Arrival

Recorded and Knit together by WSM

As I write, the first of the vaccines for the COVID-19 virus are being administered in 70 hospitals throughout the United Kingdom. Margaret Keenan, who will be 91 next week, received the first of the 800,000 doses that have arrived. 40 million doses of the Pfizer/bioNtech vaccine are on order to be delivered to the United Kingdom in the coming weeks.

The vaccines were made by the husband and wife team of Professors Sahin and Özlem Türeci at their German firm BioNTech. Professor Türeci’s father had come to Germany as a refugee from Turkey and found work as a mechanic at the Ford factory. When Sahin was four years old the family followed and the immigrant refugee family settled in Germany.

Last week England came out of lockdown from the Coronavirus while this week much of California enters it. So the virus wings about through the world. The World Health Organization is scrambling to keep the regional information current. Each country and region looks for different ways to combat the virus and it is clear that countries led by women leaders have fared best thus far in their handling of the COVID-19 outbreak. One could argue that those are ‘small countries with manageable numbers’ or one could say ‘those are women who know how to think of more than one thing at a time.’ Other women, in government, or opposition, are also organizing their worlds, fighting back against right-wing oppressive governments. And mostly they do it in tandem or groups: Marta Lempart, a co-founder of Polish Women Strike has been battling the latest anti-abortion laws in her country laid out by the government and the Catholic Church.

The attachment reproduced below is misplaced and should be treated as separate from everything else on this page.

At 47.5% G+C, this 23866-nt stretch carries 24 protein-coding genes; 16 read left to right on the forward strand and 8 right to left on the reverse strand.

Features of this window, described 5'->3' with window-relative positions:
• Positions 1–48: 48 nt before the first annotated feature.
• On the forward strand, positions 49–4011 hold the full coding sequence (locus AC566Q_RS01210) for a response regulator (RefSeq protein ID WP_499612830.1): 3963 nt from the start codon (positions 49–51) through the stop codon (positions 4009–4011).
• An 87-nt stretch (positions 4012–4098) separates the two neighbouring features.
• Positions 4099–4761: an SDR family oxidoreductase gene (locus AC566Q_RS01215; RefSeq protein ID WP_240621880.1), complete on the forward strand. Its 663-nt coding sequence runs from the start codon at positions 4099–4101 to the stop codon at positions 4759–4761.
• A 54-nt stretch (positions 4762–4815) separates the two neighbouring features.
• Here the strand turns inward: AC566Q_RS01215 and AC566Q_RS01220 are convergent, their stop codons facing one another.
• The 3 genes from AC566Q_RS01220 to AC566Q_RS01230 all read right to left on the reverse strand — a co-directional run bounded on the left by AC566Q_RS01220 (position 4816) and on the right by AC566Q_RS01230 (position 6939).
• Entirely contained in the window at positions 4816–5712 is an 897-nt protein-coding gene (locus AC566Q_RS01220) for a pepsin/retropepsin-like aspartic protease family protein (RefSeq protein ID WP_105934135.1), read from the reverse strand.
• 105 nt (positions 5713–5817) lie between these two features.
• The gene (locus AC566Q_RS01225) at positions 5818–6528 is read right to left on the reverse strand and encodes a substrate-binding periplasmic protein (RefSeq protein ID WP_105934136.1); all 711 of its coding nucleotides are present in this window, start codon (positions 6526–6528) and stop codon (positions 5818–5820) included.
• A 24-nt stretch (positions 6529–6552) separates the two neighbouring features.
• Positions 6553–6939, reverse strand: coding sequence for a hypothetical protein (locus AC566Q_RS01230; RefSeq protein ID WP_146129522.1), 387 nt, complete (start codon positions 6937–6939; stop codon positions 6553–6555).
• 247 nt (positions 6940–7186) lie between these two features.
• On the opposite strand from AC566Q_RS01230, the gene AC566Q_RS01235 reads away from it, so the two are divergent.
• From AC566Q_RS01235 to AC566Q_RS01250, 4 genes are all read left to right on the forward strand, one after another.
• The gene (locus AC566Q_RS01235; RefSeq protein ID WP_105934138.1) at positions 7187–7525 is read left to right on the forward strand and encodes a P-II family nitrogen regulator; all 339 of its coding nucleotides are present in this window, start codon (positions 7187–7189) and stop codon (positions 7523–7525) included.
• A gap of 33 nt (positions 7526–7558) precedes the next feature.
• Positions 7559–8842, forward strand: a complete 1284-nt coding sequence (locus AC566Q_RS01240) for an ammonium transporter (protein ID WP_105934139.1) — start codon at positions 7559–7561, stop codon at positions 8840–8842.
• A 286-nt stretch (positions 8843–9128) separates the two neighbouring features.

Martha Lempart picture from the Financial Times

The team of three Belarusian ladies work together even as they are physically far apart. Patrisse Cullors a co-founder of Black Lives Matter says the obvious, “No movement has one leader. It never did and it never will.” Maybe this is something women understand clearer than men.

Patrisse Cullors

Due as much to science, and the infection numbers coming down as to the Christmas retail needs, London is buzzing again. Shoppers are out in such force in the West End and Knightsbridge that over the weekend four arrests were made outside of the Harrod’s department store, while the crowds of mostly young people, struggled to shop ’til they drop. And some sadly will. Even in our little corner of town, people are shopping, clustering at coffee shops and spending money. I am too, being careful and almost guilt-free in my efforts to support the local economy. But the empty shop windows in the high streets strip the phrase ‘shutting up shop’ of its humor as workers lose their jobs. What is the key to shops staying alive? Beyond getting savvy with the new online way of buying and selling it has to be related to those who own the real estate underneath the buildings. If the rents and taxes can be managed then the shop has a chance to make it through.

Boris Johnson and Rishi Sunak know all this of course and must look to whose bread is to be buttered.

So again I ask, why are the UK and European fishing rights so important when all the seafaring European countries have been dipping their oars and nets into everyone’s waters for centuries, and who, for goodness sake owns all the boats and fleets? It really is a medieval moment, without the costumes. There is a news outlet ‘Unearthed’ that digs into this to the point of making you despair at anyone with a net and a trawler not being a pirate.